UK inflation remained at 0.3% last month as the falling cost of second-hand cars was offset by rising food prices, according to official figures. 

The Office for National Statistics said the cost of second-hand cars fell 5.6% year on year in February, while motorbikes and bicycles also dropped 3.6% over the same period. 

UK food prices were down by 2.4% compared with February 2015, but the fall was smaller than the 2.8% annual drop seen in January 2016, driven in part by the rising price of potato crisps. 

Despite February's 0.3% rise in the Consumer Prices Index, UK inflation still remains historically low, with the Bank of England predicting it to stay far below the government's target for some time. 

Sharply lower oil prices have also kept a lid on inflation, leaving the central bank in no hurry to raise rates above 0.5%, where they have remained for nearly seven years.

February's unchanged level of inflation comes after three months of rising consumer prices.

A large upward impact on February's rate of inflation came from food and non-alcoholic beverages, which saw overall prices rise by 0.1% during the month, compared with a fall of 0.2% a year ago. 

Meanwhile, transport had a downward effect, with prices for January and February this year remaining unchanged, compared with a rise of 0.4% between the same two months a year ago.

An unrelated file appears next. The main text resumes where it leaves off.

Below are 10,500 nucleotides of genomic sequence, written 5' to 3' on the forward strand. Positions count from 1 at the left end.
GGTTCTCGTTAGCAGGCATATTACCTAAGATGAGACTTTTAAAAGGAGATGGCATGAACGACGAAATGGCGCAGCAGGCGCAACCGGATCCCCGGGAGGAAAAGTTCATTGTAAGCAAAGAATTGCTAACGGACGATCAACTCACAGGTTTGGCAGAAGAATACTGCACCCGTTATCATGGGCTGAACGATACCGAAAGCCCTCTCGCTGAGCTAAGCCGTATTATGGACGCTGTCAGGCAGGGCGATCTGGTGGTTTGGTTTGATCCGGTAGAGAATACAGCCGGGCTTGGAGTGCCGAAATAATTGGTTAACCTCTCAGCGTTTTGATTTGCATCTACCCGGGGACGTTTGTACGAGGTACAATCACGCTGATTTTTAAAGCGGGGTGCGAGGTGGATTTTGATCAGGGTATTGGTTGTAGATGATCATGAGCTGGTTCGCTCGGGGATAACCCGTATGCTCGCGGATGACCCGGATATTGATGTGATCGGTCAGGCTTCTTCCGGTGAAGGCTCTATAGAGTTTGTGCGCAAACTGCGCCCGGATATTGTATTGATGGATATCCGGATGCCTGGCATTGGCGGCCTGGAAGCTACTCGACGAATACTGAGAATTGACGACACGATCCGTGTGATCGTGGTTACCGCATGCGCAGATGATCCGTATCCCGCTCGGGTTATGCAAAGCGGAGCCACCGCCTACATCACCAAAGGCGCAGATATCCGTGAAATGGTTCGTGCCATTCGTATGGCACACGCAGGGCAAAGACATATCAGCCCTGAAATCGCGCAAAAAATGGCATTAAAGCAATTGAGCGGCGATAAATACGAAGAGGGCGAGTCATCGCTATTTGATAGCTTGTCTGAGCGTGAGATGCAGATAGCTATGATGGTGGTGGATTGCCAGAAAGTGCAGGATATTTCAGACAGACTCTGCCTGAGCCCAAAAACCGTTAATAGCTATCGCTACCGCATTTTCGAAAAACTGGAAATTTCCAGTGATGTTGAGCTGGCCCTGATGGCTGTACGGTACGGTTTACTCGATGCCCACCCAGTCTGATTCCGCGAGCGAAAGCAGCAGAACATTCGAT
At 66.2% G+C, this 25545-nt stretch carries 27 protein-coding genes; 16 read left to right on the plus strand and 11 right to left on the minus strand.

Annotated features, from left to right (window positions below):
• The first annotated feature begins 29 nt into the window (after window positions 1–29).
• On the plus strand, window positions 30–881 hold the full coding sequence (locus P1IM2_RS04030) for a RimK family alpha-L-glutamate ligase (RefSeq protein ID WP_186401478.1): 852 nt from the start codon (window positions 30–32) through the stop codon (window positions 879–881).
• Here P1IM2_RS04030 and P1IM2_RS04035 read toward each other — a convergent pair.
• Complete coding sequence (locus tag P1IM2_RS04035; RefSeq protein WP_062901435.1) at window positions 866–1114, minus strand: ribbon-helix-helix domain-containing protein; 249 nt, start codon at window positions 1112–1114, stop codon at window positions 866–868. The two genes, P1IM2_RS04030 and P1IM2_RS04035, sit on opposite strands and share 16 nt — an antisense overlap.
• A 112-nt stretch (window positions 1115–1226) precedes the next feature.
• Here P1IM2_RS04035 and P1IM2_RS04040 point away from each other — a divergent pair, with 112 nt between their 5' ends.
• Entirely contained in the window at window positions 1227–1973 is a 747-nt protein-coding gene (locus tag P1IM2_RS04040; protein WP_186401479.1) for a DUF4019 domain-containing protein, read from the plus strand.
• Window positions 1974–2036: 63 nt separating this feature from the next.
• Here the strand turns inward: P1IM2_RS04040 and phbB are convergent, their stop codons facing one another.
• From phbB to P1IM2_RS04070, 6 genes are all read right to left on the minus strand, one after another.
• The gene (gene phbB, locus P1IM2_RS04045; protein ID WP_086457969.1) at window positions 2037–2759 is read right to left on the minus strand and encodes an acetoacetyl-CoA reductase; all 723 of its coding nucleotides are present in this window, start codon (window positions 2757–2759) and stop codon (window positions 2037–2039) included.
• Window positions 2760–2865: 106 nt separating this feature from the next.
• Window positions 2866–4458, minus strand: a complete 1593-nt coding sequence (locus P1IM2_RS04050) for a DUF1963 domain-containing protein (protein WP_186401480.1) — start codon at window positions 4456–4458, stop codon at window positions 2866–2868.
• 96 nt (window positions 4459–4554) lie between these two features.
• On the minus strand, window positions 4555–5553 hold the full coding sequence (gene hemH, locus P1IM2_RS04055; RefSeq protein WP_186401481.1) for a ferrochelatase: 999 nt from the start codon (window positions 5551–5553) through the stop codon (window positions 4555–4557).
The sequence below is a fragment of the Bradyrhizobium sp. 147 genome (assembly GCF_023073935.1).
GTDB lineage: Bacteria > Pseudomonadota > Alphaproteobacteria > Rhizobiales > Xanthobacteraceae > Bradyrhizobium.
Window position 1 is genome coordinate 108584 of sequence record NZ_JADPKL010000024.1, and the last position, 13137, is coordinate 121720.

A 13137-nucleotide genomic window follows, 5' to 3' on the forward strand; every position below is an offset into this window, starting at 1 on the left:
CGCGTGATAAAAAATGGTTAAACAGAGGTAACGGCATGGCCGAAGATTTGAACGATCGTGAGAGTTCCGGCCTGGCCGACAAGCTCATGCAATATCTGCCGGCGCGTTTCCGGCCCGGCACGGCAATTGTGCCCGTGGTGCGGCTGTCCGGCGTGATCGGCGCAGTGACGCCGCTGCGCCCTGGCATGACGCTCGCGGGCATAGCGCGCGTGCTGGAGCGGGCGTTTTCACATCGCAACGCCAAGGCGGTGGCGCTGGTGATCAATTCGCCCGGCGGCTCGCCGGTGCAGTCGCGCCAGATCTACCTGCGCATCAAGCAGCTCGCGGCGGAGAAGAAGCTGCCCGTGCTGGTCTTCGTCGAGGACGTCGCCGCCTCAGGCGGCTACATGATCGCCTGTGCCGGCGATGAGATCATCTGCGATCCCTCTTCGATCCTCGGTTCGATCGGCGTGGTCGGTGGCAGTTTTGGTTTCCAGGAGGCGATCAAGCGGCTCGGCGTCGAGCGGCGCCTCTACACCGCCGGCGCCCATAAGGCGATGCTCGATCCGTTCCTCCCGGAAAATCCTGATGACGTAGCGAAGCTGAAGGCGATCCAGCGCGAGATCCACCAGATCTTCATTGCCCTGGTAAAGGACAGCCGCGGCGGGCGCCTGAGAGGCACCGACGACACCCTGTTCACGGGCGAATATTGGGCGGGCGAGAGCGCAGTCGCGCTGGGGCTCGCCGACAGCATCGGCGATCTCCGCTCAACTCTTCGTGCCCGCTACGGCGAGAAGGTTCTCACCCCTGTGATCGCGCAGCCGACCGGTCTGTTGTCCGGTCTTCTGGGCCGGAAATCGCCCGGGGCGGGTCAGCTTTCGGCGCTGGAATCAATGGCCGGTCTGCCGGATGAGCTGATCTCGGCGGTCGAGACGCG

Clothing prices were up 0.4% compared with a year earlier, while gas prices were down 6% over the same period following energy giant E.ON's move to cut the cost of gas by 5.1% for two million customers last month.

The inflation announcement comes after the Bank of England voted to keep rates on hold again this month and warned that Britain's vote on its European Union membership could hit UK economic growth. 

The Office for Budget Responsibility also cut its growth forecasts for the UK economy in Chancellor George Osborne's Budget amid concerns over slowing global growth. 

It downgraded its forecast for gross domestic product (GDP) from 2.4% to 2% this year, from 2.5% to 2.2% in 2017, from 2.4% to 2.1% in 2018 and from 2.3% to 2.1% in both 2019 and 2020.